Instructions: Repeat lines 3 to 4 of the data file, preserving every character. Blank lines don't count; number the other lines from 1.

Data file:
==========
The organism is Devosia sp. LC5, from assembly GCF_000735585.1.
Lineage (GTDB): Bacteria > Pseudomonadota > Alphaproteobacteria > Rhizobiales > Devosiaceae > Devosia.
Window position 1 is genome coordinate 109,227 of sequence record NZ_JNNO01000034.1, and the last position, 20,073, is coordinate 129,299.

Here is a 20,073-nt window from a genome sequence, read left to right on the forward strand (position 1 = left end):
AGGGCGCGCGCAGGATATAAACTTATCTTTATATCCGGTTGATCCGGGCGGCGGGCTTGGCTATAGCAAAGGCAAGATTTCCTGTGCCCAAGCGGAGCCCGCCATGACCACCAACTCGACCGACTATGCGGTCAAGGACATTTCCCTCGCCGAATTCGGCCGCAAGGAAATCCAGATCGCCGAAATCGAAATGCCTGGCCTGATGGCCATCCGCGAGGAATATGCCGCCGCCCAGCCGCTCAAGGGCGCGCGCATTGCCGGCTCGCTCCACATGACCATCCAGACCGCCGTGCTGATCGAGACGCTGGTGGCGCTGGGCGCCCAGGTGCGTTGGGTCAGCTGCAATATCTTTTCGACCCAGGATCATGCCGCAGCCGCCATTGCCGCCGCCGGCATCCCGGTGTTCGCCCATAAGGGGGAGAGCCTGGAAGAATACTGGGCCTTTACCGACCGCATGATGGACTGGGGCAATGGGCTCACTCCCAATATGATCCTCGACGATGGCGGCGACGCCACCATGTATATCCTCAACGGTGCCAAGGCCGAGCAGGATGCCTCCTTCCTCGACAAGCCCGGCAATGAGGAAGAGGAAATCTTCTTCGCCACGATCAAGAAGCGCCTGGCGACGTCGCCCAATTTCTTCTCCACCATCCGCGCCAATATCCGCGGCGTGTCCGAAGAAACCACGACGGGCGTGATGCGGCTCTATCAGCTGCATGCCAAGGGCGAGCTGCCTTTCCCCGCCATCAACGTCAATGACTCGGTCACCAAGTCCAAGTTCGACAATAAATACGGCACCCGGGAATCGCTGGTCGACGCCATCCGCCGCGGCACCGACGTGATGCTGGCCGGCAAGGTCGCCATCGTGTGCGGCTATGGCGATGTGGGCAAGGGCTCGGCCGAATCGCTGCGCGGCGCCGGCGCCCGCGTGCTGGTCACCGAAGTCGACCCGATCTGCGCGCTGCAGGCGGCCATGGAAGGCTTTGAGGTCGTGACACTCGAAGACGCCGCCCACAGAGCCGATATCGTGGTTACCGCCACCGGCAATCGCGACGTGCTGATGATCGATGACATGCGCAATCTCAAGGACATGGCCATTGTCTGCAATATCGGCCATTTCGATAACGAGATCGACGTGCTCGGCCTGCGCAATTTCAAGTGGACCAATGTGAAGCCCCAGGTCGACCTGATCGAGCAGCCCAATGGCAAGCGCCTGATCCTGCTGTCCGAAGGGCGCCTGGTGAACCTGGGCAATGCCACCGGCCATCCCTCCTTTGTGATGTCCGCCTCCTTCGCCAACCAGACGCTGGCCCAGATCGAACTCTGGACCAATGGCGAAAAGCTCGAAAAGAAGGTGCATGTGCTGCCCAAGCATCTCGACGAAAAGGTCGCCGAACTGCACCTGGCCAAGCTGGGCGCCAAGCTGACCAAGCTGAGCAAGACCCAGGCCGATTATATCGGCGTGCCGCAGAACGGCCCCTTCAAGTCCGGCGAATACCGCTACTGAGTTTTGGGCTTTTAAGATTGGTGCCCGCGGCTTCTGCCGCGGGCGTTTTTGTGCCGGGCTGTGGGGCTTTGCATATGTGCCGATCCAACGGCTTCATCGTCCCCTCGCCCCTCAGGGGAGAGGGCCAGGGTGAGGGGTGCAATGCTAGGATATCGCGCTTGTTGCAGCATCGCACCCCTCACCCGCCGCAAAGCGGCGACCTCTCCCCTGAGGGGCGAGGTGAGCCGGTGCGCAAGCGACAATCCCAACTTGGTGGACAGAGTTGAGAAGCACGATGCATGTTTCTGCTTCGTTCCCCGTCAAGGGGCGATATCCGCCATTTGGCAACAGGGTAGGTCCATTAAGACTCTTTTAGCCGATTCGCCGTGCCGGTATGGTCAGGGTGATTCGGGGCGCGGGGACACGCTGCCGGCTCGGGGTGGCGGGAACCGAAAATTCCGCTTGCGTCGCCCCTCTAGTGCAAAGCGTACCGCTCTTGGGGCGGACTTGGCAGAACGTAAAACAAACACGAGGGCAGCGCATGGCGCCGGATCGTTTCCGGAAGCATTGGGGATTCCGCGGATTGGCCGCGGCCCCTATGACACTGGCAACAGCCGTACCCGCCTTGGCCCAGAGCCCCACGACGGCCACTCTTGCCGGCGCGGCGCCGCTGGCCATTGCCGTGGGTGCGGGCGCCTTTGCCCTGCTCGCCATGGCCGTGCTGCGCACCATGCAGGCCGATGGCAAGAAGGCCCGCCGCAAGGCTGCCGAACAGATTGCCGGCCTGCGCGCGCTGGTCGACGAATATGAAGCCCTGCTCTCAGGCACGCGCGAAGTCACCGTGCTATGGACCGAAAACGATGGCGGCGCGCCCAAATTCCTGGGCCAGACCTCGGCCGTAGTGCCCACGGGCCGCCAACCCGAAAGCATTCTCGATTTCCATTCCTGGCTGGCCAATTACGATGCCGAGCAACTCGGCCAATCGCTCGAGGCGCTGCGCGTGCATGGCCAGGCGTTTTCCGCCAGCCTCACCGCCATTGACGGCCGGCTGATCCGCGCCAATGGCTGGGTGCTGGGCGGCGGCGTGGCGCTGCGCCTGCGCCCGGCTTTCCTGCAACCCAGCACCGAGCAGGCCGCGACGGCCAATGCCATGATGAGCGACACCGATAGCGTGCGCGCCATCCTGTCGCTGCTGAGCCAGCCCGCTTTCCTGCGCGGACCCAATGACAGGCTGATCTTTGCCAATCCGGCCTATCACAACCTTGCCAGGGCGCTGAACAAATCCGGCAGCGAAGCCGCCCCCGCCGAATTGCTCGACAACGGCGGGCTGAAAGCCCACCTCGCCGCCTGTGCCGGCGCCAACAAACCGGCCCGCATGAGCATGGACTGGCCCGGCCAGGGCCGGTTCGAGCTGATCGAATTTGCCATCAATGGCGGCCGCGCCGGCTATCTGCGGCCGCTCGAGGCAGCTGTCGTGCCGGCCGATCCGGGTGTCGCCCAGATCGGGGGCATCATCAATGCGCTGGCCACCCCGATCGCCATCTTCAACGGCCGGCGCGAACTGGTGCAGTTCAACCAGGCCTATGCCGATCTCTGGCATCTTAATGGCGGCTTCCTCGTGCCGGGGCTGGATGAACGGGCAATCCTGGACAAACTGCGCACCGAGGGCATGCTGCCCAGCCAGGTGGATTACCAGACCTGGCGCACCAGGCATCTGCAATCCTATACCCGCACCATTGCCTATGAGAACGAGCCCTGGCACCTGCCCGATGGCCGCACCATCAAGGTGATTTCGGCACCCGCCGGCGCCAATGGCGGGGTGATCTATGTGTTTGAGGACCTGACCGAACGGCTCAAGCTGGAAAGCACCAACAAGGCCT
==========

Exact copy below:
Window position 1 is genome coordinate 109,227 of sequence record NZ_JNNO01000034.1, and the last position, 20,073, is coordinate 129,299.

Here is a 20,073-nt window from a genome sequence, read left to right on the forward strand (position 1 = left end):